For whatever reason, "Grease 2" was shot wide and this transfer preserves that by presenting in 2.35:1 anamorphic widescreen. Granted, the film is over twenty years old and doesn't look spectacular, but I've seen even worse for pretty recent movies. Still, the film's transfer grew on me as the film went along and isn't too bad. It's a bit grainy and appears to be a bit faded, and some edge enhancement can be seen but it is pretty slight. Detail is fine, blacks are somewhat solid and flesh tones are decent. The film has a wide variety of colors and while they don't exactly pop right out at you, they stand out to some extent and appear to be well saturated. There are some others flaws too with the image like blemishes and marks on the print, not to mention heavy noise and noticeable edge halos. It's not perfect, but good for what it is. And hey, now you have this "classic" in widescreen!

 

"Grease 2" also gets a full English 5.1 Dolby Digital remix, and while for the most part it is good, it's not going to truly fill your speakers and deliver a full-fledged musical experience or anything like that. So anyway, as we know, "Grease 2" is a musical which means plenty of opportunity for music, songs and surrounds. The musical numbers have some dynamic range, but at times they feel hollow and doesn't always deliver an experience that really gets you in to the film and you feel there could be more power to the songs. Still, they fill up the speakers and do a decent job, but there is definitely a sense that there could have been more strength to throw around.

Dialogue is clear and for the most part easy to hear, but sometimes it sounds pretty low and as a result it gets muddled with the rest of the elements. Sometimes dialogue will occur during the instrumentals of a song, and the music will overpower what the characters are saying. It's not a major problem since you can still hear, but it definitely creates an annoyance. As far as surrounds, there is a decent amount of them, but they sound cheap and cheesy (just like the movie). Motorcycles rumbling, some crashes and some screams are all here among others, but they mostly lack something as there is artificial quality to them. The mix tries to spruce them up but most of the surrounds sound pretty flat and unconvincing. Fidelity is not impressive and the dynamics of the mix are limited. The mix overall works, but is only slightly above average. Also included are English closed captions, English subtitles, a French stereo surround track plus an English Dolby Surround track.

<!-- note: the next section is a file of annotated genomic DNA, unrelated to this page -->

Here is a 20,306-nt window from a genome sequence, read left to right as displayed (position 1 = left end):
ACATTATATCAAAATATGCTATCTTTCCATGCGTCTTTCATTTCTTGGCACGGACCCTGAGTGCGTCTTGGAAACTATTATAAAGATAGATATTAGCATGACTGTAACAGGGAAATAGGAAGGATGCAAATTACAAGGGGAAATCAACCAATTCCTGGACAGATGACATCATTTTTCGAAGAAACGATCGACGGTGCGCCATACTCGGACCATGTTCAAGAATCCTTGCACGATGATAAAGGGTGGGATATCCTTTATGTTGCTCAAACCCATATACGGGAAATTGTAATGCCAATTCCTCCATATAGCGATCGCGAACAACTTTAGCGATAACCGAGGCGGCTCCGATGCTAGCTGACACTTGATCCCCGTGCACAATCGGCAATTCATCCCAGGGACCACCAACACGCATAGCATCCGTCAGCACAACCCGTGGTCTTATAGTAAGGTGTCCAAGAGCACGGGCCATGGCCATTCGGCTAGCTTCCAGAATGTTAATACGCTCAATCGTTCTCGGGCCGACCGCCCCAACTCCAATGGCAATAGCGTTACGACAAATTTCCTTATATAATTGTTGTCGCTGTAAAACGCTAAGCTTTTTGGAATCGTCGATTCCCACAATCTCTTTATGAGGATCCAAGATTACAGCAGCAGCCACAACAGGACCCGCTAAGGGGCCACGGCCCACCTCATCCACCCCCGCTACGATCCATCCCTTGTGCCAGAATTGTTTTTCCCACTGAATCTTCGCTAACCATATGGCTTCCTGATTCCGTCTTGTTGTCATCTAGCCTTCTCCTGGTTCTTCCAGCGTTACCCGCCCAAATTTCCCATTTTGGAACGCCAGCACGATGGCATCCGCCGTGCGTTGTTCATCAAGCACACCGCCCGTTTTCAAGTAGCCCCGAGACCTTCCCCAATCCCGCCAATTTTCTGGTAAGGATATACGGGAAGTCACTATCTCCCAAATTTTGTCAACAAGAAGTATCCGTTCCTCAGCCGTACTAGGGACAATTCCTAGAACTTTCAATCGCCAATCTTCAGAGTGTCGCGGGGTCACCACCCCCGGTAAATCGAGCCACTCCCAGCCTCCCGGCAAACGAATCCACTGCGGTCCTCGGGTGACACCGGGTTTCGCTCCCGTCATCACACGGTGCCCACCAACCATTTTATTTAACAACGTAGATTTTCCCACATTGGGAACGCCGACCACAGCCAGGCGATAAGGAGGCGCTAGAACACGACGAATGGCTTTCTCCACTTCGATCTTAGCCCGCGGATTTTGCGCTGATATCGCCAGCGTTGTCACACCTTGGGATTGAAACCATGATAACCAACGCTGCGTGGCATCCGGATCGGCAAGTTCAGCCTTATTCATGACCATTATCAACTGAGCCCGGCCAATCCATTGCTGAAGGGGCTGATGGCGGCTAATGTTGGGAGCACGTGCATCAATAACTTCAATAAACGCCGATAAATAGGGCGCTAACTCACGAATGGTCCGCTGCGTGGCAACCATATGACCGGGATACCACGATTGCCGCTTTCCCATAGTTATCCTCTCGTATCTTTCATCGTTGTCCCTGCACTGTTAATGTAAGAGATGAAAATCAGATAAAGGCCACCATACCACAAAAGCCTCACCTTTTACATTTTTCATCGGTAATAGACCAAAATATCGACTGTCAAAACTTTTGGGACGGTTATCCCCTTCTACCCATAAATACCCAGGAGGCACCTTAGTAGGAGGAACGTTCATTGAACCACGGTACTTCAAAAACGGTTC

What!? No "Grease 2" sing-along song booklet? Why am I not surprised there are no supplements here? Not that this film deserved a "Special Collector's Edition" banner on it or anything in the first place...

 

As far as sequels go, we should all know that "Grease 2" is one of the worst (some might argue that it's worse than "Staying Alive"!) but the DVD is adequate at best with a decent 5.1 remix and pretty good transfer. But if for some reason you are craving this movie on our favorite digital format, want a complete "Grease" collection (consisting of the first one and this) or looking to pass time while Hollywood tries to great a third entry into the franchise you never knew that was a franchise, then this is for you. But me? I'd rather keep where this butt of many Hollywood jokes where it belongs: in the past.